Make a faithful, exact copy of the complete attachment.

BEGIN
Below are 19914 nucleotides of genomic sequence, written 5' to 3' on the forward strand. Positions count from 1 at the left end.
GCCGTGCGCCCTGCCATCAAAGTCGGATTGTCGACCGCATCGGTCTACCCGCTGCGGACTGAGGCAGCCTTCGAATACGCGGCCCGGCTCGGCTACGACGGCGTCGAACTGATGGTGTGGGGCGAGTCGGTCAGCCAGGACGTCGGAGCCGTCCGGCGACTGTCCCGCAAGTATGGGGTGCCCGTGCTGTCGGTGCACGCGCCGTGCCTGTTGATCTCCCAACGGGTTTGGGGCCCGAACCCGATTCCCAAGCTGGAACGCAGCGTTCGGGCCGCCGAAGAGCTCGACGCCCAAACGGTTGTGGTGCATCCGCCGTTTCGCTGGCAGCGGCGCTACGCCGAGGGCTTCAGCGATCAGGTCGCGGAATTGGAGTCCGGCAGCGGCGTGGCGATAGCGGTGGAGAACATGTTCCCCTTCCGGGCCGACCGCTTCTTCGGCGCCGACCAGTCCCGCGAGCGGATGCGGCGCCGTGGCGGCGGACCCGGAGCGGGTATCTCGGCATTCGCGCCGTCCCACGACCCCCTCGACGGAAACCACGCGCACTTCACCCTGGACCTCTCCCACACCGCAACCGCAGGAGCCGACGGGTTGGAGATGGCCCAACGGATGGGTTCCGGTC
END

Below are 19914 nucleotides of genomic sequence, written 5' to 3' on the forward strand. Positions count from 1 at the left end.
GCCGTGCGCCCTGCCATCAAAGTCGGATTGTCGACCGCATCGGTCTACCCGCTGCGGACTGAGGCAGCCTTCGAATACGCGGCCCGGCTCGGCTACGACGGCGTCGAACTGATGGTGTGGGGCGAGTCGGTCAGCCAGGACGTCGGAGCCGTCCGGCGACTGTCCCGCAAGTATGGGGTGCCCGTGCTGTCGGTGCACGCGCCGTGCCTGTTGATCTCCCAACGGGTTTGGGGCCCGAACCCGATTCCCAAGCTGGAACGCAGCGTTCGGGCCGCCGAAGAGCTCGACGCCCAAACGGTTGTGGTGCATCCGCCGTTTCGCTGGCAGCGGCGCTACGCCGAGGGCTTCAGCGATCAGGTCGCGGAATTGGAGTCCGGCAGCGGCGTGGCGATAGCGGTGGAGAACATGTTCCCCTTCCGGGCCGACCGCTTCTTCGGCGCCGACCAGTCCCGCGAGCGGATGCGGCGCCGTGGCGGCGGACCCGGAGCGGGTATCTCGGCATTCGCGCCGTCCCACGACCCCCTCGACGGAAACCACGCGCACTTCACCCTGGACCTCTCCCACACCGCAACCGCAGGAGCCGACGGGTTGGAGATGGCCCAACGGATGGGTTCCGGTC